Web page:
Finding The Real Hawaii One Bite At A Time
Quickly, name the first thing that comes to your mind when I say, “Hawaiian food.” I thought so, probably pineapples, roast pig luau — all those stereotypical Hawaiian things, right? I don’t blame you. I’m definitely not a resorter, and won’t be any time soon, but those touristy eats are the same things that pop into my mind. Though not any more since I caught wind of the SF Chronicle’s article on Maui eats often overlooked by tourists.
Maui has two distinctive cuisines: tourist and local. As this is the case with nearly all destinations we get to, there seems to be a great disparity between the two here. Let’s take a peek passed the grilled mahi mahi and coconut prawns for a second and get to the “Ono Grinds” (that’s Hawaiian slang for “good food”).
The “Tour da Food” trek — the culinary tour described in the article — began with a food coma-inducing spin through Hawaiian history. Immigrant workers from all over the Pacific need endless energy stores for full days in the cane fields. The day starts with a breakfast of Loco Moco: a mountain of rice topped with hamburger patties and eggs, all smothered in gravy. Then the Hawaiian plate lunch: some sort of protein — like a Kalua pig — Filipino adobo, Japanese teriyaki beef, or Korean Kalbi, with a scoop of macaroni salad and two scoops of rice. Top that off with some misoyaki butterfish from the local market, then some handmade shaved ice, and you have all you need to put in a day’s work in the fields.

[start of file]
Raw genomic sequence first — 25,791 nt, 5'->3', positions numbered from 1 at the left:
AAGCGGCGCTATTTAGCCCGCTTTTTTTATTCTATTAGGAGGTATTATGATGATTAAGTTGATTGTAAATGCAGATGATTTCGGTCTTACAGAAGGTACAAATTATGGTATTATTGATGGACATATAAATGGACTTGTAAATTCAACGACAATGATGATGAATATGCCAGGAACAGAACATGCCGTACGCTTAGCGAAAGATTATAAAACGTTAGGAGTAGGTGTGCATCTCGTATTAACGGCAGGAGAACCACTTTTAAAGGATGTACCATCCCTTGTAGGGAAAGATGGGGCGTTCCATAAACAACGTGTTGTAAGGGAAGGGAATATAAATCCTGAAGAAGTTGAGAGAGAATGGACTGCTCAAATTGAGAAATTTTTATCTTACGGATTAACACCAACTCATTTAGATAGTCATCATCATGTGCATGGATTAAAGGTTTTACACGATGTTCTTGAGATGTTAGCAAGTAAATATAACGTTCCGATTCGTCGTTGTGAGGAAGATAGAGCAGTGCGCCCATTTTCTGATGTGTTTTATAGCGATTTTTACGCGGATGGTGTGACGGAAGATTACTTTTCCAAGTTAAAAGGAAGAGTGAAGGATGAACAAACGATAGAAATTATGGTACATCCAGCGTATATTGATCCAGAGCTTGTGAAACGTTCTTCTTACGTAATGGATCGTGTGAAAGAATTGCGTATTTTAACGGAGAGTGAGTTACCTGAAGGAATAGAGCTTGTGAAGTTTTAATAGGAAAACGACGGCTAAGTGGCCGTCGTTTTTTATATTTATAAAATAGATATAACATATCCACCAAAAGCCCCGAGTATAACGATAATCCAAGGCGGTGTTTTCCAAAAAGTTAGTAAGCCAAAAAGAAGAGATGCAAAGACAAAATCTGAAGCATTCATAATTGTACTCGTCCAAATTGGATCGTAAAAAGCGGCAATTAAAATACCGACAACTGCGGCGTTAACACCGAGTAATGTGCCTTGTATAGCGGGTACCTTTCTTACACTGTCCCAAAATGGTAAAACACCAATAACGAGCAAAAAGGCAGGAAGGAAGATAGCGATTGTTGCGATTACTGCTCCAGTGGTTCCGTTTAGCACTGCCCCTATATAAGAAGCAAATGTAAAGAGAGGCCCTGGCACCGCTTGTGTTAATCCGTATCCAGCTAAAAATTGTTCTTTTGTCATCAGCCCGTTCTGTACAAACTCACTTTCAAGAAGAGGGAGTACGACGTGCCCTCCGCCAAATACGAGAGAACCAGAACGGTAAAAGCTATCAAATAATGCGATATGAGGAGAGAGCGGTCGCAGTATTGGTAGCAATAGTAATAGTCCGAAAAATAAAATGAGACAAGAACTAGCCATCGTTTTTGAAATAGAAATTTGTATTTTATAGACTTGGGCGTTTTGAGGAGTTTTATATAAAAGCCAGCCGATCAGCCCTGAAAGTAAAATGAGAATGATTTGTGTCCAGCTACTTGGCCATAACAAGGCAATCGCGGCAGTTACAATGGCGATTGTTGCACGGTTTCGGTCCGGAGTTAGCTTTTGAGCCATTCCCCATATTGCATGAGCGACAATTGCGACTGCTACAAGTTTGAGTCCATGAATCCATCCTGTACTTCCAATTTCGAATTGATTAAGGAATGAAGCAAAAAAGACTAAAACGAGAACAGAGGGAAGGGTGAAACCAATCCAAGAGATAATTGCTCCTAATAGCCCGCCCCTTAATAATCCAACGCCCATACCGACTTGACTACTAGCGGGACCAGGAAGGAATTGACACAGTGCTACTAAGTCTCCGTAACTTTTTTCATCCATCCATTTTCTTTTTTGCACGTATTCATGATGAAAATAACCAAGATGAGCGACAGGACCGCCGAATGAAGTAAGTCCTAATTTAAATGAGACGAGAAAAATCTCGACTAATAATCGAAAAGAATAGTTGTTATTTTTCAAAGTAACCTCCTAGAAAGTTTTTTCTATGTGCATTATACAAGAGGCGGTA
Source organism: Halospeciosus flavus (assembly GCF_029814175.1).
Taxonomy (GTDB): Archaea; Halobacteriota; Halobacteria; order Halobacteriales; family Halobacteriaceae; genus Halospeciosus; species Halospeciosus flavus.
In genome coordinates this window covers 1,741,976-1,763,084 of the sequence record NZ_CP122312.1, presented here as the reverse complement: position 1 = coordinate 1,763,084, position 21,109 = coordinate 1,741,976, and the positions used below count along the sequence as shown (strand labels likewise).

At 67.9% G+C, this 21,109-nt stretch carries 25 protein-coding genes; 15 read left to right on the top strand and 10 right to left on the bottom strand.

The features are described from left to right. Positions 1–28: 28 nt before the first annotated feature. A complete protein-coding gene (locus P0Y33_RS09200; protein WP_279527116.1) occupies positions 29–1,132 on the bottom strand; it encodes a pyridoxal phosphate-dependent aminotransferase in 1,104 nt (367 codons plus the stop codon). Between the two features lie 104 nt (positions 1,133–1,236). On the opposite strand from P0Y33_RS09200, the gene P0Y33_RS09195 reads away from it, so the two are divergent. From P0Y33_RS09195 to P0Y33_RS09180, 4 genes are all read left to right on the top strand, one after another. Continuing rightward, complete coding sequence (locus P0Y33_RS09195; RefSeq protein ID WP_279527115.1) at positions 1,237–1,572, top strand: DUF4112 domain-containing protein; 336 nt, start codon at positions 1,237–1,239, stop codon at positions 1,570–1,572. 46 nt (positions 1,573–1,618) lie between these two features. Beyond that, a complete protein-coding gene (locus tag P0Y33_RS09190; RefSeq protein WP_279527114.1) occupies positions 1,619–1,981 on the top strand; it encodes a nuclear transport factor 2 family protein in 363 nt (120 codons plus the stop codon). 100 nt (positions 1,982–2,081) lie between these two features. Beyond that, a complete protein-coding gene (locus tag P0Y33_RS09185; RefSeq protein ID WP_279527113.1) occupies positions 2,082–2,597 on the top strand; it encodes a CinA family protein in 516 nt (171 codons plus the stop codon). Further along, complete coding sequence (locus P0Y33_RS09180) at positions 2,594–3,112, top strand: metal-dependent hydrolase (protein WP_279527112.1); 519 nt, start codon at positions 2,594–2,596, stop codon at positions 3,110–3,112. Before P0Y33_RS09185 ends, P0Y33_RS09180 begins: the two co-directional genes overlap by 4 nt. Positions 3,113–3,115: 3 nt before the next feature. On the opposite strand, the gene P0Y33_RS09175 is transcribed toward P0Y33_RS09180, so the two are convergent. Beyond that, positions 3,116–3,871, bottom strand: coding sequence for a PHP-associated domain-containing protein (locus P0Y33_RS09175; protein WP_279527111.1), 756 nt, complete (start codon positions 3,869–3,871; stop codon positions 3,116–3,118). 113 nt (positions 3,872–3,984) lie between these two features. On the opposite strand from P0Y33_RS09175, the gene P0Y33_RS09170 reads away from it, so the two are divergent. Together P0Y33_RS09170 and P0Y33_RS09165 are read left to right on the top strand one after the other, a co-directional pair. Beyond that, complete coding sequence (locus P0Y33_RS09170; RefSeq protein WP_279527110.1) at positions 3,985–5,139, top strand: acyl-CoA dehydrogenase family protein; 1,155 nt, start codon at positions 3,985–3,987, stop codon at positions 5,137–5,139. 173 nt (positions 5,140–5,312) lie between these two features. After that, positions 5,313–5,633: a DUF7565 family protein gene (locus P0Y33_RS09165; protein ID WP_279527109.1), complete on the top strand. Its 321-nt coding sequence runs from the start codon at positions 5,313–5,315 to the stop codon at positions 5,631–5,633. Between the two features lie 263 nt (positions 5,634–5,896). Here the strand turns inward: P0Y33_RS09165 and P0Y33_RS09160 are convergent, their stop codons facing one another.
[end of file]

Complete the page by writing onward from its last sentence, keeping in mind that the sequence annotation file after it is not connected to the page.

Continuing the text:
The tour then headed into the Upcountry, away from all those high rise resorts sitting beachside, to the many small farming villages perched on the side of Maui’s Haleakala volcano. There you can munch on coconut muffins while sipping on coffee grown and roasted literally feet away from where you sit. At the markets grab an avocado the size of a grapefruit, fresh basil pulled from the garden only minutes before, and a Maui onion that is said to sweet enough you can eat it like an apple.
Did I get to the fish tacos, yet? Need I?
In the end, Friedman puts it best. “As gorgeous as the resorts are, if people only eat in those restaurants, they’re missing Hawaii.”